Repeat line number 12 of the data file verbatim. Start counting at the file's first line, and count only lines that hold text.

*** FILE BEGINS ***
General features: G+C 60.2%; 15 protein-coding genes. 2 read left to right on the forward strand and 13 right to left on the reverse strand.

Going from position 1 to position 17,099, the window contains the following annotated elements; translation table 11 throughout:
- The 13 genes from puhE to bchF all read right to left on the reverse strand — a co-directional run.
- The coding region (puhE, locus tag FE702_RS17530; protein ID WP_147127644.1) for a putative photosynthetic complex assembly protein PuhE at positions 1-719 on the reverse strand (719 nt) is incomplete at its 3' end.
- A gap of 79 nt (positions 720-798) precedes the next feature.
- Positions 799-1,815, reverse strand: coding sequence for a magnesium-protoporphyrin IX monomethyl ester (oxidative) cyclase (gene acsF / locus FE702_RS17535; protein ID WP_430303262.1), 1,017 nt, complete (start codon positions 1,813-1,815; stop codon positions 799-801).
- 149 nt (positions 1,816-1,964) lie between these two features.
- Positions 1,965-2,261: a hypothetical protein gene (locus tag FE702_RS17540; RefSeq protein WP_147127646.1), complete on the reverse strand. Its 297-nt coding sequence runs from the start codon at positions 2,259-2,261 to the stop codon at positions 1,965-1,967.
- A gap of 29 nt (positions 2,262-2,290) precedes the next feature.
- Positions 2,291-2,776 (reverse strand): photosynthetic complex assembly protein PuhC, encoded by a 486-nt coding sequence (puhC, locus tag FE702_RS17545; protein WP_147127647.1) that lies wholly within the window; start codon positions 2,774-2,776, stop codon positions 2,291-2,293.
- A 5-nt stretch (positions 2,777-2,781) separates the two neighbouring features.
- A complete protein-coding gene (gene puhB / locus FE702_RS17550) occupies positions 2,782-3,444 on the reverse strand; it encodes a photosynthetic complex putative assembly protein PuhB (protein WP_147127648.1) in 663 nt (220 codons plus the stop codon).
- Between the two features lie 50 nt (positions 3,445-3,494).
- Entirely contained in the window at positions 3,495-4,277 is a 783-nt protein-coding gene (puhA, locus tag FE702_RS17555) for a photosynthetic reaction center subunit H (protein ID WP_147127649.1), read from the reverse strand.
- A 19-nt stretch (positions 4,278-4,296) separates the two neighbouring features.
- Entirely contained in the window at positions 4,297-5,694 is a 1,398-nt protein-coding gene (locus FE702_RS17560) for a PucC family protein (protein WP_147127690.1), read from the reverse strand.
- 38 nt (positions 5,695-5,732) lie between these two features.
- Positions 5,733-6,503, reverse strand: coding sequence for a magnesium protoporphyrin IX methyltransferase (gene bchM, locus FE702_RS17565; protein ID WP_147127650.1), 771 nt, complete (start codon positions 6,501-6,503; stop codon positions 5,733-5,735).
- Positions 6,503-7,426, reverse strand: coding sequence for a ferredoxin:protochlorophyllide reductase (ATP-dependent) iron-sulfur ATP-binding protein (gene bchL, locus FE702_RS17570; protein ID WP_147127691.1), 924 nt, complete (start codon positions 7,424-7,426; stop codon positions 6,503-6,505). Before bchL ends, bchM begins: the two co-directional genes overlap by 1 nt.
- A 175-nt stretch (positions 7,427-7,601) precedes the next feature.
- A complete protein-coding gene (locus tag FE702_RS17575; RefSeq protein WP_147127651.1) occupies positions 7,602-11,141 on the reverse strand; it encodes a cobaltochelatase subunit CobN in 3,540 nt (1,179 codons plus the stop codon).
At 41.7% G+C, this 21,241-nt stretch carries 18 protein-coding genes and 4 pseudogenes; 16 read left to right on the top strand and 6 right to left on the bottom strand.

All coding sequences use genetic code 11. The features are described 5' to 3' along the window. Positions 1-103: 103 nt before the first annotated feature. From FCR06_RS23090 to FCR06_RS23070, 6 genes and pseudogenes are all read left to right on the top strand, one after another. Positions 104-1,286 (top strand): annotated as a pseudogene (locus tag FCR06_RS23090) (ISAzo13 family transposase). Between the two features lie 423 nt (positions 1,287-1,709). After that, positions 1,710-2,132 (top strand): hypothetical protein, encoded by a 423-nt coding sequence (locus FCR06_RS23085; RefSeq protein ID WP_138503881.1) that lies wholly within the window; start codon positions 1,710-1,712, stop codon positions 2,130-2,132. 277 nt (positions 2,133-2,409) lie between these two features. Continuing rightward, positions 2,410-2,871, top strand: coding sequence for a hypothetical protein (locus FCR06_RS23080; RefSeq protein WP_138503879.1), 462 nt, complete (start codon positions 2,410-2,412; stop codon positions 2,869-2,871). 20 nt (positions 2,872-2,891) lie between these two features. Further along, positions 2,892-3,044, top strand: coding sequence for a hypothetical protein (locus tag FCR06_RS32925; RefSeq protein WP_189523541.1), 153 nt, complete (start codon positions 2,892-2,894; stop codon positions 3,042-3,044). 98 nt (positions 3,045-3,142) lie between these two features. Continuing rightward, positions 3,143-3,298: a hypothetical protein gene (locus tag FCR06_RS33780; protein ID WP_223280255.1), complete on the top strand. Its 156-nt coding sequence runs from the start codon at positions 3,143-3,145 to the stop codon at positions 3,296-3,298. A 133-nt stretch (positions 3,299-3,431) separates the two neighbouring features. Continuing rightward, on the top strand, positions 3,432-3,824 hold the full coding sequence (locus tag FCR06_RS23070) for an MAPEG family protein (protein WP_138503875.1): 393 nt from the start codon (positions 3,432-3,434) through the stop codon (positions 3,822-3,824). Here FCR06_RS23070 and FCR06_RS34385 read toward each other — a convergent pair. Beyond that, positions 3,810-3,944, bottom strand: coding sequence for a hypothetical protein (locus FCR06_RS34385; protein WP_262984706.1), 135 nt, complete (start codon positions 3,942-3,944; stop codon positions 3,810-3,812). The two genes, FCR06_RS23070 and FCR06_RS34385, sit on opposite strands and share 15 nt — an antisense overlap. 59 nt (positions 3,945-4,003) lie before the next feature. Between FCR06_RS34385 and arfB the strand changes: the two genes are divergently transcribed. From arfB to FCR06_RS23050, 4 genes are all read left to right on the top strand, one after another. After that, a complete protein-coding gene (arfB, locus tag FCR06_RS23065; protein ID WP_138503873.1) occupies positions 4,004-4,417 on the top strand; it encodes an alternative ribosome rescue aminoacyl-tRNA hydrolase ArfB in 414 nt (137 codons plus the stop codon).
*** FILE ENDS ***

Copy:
- A complete protein-coding gene (gene puhB / locus FE702_RS17550) occupies positions 2,782-3,444 on the reverse strand; it encodes a photosynthetic complex putative assembly protein PuhB (protein WP_147127648.1) in 663 nt (220 codons plus the stop codon).